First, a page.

#NationalVocationAwarenessWeek: How To Overcome Obstacles in Discerning Consecrated Life

#NationalVocationAwarenessWeek: How To Overcome Obstacles in Discerning Consecrated Life November 5, 2015

Photo by Greg Rakozy

This week—from Sunday, November 1 until Saturday, November 7, 2015—is National Vocation Awareness Week. The United States Conference of Catholic Bishops invites us all to dedicate this week to promote vocations specifically to the priesthood, diaconate, and consecrated life through prayer and education, and to renew our prayers and support for those who are considering one of these particular vocations.

With the recent Synod on the Family, the importance for young people to discern and be formed in their vocation to marriage is recognized, but there is one big difference. In our culture, marriage as we understand it as Catholics may be under pressure, but it is still considered a “usual” or “normal” path in life. Whereas ordained and consecrated life are the “hidden” or “forgotten” options for many young people. There could be any number of reasons for this, but in working with young people, I’ve found there’s usually just a few:

  • Out of sight, out of mind. A young person has never truly connected with a young priest, deacon, or religious, and so the thought that he or she could have a similar vocation never comes to mind.
  • Celibate chastity is so counter-cultural in our “do whatever feels right” culture obsessed with pleasure and sex, it’s immediately dismissed as “not possible.”
  • Similarly, the vow of poverty is absurd to someone immersed in the materialistic culture
  • The mistaken belief that true freedom means to be absolutely unencumbered by any form of restraint whatsoever, makes the priestly or religious vows unthinkable: like an unbearable lifetime of captivity.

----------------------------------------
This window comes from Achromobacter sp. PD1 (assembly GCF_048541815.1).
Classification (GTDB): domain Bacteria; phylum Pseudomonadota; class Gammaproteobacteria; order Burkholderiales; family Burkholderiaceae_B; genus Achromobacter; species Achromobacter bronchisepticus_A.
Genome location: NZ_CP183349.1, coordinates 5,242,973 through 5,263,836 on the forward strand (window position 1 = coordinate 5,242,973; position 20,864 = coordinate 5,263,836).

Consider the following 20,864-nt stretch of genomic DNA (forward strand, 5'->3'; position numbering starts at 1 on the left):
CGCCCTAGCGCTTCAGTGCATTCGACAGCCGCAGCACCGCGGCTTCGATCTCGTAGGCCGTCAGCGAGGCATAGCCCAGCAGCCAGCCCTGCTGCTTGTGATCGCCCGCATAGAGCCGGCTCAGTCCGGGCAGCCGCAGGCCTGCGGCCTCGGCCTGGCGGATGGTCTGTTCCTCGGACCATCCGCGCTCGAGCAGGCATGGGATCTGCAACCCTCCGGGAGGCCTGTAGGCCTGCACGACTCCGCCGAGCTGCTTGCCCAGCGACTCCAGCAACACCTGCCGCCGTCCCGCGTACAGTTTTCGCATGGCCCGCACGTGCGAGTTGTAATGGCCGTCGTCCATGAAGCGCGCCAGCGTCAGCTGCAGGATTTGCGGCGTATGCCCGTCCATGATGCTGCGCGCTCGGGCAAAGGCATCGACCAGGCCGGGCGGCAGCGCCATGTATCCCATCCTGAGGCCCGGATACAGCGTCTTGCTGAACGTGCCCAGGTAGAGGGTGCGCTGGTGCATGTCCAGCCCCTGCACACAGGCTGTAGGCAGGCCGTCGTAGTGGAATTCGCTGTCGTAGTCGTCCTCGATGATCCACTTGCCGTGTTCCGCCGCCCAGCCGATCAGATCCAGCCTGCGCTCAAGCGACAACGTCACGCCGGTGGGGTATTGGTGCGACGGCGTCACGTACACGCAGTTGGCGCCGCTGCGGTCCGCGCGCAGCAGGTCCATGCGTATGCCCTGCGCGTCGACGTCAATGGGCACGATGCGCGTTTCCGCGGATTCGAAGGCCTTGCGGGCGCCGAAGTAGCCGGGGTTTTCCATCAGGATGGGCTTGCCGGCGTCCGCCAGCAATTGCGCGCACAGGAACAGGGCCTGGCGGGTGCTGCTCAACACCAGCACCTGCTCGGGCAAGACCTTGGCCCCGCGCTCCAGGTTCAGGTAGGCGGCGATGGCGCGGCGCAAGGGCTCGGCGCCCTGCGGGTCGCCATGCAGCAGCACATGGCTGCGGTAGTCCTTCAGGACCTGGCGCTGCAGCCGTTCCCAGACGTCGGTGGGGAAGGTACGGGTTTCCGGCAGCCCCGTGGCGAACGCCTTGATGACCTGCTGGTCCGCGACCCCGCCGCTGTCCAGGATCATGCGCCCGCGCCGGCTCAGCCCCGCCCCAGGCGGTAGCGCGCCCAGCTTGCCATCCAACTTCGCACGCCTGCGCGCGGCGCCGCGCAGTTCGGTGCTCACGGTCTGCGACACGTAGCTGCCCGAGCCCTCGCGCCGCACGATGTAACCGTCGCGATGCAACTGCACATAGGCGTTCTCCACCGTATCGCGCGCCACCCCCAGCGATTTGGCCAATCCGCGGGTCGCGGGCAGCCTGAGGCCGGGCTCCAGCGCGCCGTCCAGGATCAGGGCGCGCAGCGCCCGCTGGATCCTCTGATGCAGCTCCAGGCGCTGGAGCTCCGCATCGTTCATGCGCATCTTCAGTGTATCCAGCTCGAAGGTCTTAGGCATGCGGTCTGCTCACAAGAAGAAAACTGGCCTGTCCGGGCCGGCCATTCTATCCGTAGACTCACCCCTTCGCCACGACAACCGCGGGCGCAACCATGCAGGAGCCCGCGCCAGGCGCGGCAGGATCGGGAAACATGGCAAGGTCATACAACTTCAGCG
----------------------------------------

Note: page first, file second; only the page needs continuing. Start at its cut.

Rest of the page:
• Fear of commitment
  • Fear of unworthiness to be consecrated to God

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National Vocation Awareness Week (NVAW) is especially helpful for highlighting consecrated life as a valid vocation to discern; NVAW can also help to address the misunderstandings that people often have about a life consecrated to God’s service. Great joy, beauty, love, and goodness flow from authentically living a priestly, diaconal, or religious vocation.

Of course, the greatest joy and love flow from living one’s own authentic call, so the point of National Vocation Awareness Week is not to put pressure on anyone, but to ensure that the full range of beautiful vocations in the Church are understood,  considered, and discerned.

Through the week, I hope to:

  • Answer the most recent questions about religious life that  have come in. Feel free to email, comment, or tweet me with your questions (@SisterMPaul).
  • Tweet resources that I discover through the week (and I’ll try to list them on the blog)
  • Highlight resources for nurturing vocations to religious life, priesthood and diaconate in the family, which is ideally the place where one can find the greatest support for discerning and taking the first steps to follow one’s vocation.

In addition, as I mentioned earlier, you can support NVAW in prayer by: downloading reflections for each day, a holy hour that you can pray for vocations this week, and a digital prayer card (PDF) that you can pray with and share, as well as other resources here on the USCCB’s website.

mariepaul_smMarie Paul Curley, FSP, finds inspiration and joy in daily Eucharistic adoration and in the Pauline mission of communicating Christ through the media. Sr. Marie Paul is currently missioned in Boston, MA, where she writes for the digital departments of Pauline Books & Media, and occasionally fits in a new book. Her most popular book is See Yourself Through God’s Eyes: 52 Meditations to Grow in Self-Esteem, and her newest book is Soul of Christ: Meditations on a Timeless Prayer. Sr. Marie Paul has a B.A. in communication from Emmanuel College, Boston and she blogs at Windows to the Soul and CoauthorYourLifeWithGod.

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